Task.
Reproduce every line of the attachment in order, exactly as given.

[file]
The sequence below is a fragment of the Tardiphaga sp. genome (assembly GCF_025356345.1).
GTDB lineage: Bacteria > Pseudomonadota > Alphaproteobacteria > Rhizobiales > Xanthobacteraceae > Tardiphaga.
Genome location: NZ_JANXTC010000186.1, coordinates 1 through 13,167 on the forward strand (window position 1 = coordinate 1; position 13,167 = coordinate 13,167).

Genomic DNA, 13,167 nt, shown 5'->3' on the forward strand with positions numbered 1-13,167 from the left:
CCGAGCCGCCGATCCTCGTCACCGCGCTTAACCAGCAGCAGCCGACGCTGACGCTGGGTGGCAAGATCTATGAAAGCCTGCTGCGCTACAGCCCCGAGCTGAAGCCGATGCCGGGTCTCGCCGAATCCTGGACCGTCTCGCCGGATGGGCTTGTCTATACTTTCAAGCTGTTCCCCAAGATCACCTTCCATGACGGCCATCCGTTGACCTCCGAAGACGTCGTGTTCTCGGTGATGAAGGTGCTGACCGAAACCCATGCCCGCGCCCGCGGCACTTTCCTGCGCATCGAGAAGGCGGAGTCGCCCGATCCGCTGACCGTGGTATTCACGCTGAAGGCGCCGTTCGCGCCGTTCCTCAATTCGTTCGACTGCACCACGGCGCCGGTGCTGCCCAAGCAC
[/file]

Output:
The sequence below is a fragment of the Tardiphaga sp. genome (assembly GCF_025356345.1).
GTDB lineage: Bacteria > Pseudomonadota > Alphaproteobacteria > Rhizobiales > Xanthobacteraceae > Tardiphaga.
Genome location: NZ_JANXTC010000186.1, coordinates 1 through 13,167 on the forward strand (window position 1 = coordinate 1; position 13,167 = coordinate 13,167).

Genomic DNA, 13,167 nt, shown 5'->3' on the forward strand with positions numbered 1-13,167 from the left:
CCGAGCCGCCGATCCTCGTCACCGCGCTTAACCAGCAGCAGCCGACGCTGACGCTGGGTGGCAAGATCTATGAAAGCCTGCTGCGCTACAGCCCCGAGCTGAAGCCGATGCCGGGTCTCGCCGAATCCTGGACCGTCTCGCCGGATGGGCTTGTCTATACTTTCAAGCTGTTCCCCAAGATCACCTTCCATGACGGCCATCCGTTGACCTCCGAAGACGTCGTGTTCTCGGTGATGAAGGTGCTGACCGAAACCCATGCCCGCGCCCGCGGCACTTTCCTGCGCATCGAGAAGGCGGAGTCGCCCGATCCGCTGACCGTGGTATTCACGCTGAAGGCGCCGTTCGCGCCGTTCCTCAATTCGTTCGACTGCACCACGGCGCCGGTGCTGCCCAAGCAC